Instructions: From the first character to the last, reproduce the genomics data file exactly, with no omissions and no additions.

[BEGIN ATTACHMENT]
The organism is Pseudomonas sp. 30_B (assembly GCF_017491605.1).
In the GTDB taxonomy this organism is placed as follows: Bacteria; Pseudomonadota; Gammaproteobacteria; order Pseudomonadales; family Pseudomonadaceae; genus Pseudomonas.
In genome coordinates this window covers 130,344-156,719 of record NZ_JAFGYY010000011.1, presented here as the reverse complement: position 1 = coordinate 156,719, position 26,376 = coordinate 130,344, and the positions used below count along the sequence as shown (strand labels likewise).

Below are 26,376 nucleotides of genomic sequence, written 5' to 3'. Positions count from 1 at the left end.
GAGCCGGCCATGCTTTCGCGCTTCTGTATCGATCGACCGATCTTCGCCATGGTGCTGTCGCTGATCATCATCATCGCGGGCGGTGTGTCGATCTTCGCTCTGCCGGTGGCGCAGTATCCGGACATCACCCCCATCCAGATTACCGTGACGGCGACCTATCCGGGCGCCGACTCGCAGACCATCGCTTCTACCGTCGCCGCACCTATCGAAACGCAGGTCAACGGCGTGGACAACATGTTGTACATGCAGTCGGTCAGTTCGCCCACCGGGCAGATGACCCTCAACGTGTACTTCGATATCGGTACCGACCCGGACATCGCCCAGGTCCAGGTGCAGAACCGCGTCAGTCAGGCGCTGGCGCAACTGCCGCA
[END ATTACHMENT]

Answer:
The organism is Pseudomonas sp. 30_B (assembly GCF_017491605.1).
In the GTDB taxonomy this organism is placed as follows: Bacteria; Pseudomonadota; Gammaproteobacteria; order Pseudomonadales; family Pseudomonadaceae; genus Pseudomonas.
In genome coordinates this window covers 130,344-156,719 of record NZ_JAFGYY010000011.1, presented here as the reverse complement: position 1 = coordinate 156,719, position 26,376 = coordinate 130,344, and the positions used below count along the sequence as shown (strand labels likewise).

Below are 26,376 nucleotides of genomic sequence, written 5' to 3'. Positions count from 1 at the left end.
GAGCCGGCCATGCTTTCGCGCTTCTGTATCGATCGACCGATCTTCGCCATGGTGCTGTCGCTGATCATCATCATCGCGGGCGGTGTGTCGATCTTCGCTCTGCCGGTGGCGCAGTATCCGGACATCACCCCCATCCAGATTACCGTGACGGCGACCTATCCGGGCGCCGACTCGCAGACCATCGCTTCTACCGTCGCCGCACCTATCGAAACGCAGGTCAACGGCGTGGACAACATGTTGTACATGCAGTCGGTCAGTTCGCCCACCGGGCAGATGACCCTCAACGTGTACTTCGATATCGGTACCGACCCGGACATCGCCCAGGTCCAGGTGCAGAACCGCGTCAGTCAGGCGCTGGCGCAACTGCCGCA